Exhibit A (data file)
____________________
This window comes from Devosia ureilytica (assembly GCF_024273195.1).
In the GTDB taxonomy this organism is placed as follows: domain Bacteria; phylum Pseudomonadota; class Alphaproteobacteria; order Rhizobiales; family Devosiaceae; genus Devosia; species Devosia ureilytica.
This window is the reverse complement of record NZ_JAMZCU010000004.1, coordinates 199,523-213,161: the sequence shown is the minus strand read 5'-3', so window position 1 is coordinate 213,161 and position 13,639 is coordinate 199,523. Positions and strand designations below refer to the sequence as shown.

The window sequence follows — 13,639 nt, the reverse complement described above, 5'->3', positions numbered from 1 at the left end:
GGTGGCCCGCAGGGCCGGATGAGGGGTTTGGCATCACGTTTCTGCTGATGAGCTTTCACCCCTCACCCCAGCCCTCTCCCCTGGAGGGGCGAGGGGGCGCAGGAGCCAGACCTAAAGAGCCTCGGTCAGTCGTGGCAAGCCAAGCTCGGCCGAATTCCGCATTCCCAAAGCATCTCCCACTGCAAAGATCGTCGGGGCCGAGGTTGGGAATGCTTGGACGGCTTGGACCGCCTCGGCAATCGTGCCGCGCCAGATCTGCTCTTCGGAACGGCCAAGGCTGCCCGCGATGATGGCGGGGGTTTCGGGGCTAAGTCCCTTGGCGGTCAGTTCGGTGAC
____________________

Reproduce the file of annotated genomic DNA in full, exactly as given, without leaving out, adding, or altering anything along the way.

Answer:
This window comes from Devosia ureilytica (assembly GCF_024273195.1).
In the GTDB taxonomy this organism is placed as follows: domain Bacteria; phylum Pseudomonadota; class Alphaproteobacteria; order Rhizobiales; family Devosiaceae; genus Devosia; species Devosia ureilytica.
This window is the reverse complement of record NZ_JAMZCU010000004.1, coordinates 199,523-213,161: the sequence shown is the minus strand read 5'-3', so window position 1 is coordinate 213,161 and position 13,639 is coordinate 199,523. Positions and strand designations below refer to the sequence as shown.

The window sequence follows — 13,639 nt, the reverse complement described above, 5'->3', positions numbered from 1 at the left end:
GGTGGCCCGCAGGGCCGGATGAGGGGTTTGGCATCACGTTTCTGCTGATGAGCTTTCACCCCTCACCCCAGCCCTCTCCCCTGGAGGGGCGAGGGGGCGCAGGAGCCAGACCTAAAGAGCCTCGGTCAGTCGTGGCAAGCCAAGCTCGGCCGAATTCCGCATTCCCAAAGCATCTCCCACTGCAAAGATCGTCGGGGCCGAGGTTGGGAATGCTTGGACGGCTTGGACCGCCTCGGCAATCGTGCCGCGCCAGATCTGCTCTTCGGAACGGCCAAGGCTGCCCGCGATGATGGCGGGGGTTTCGGGGCTAAGTCCCTTGGCGGTCAGTTCGGTGAC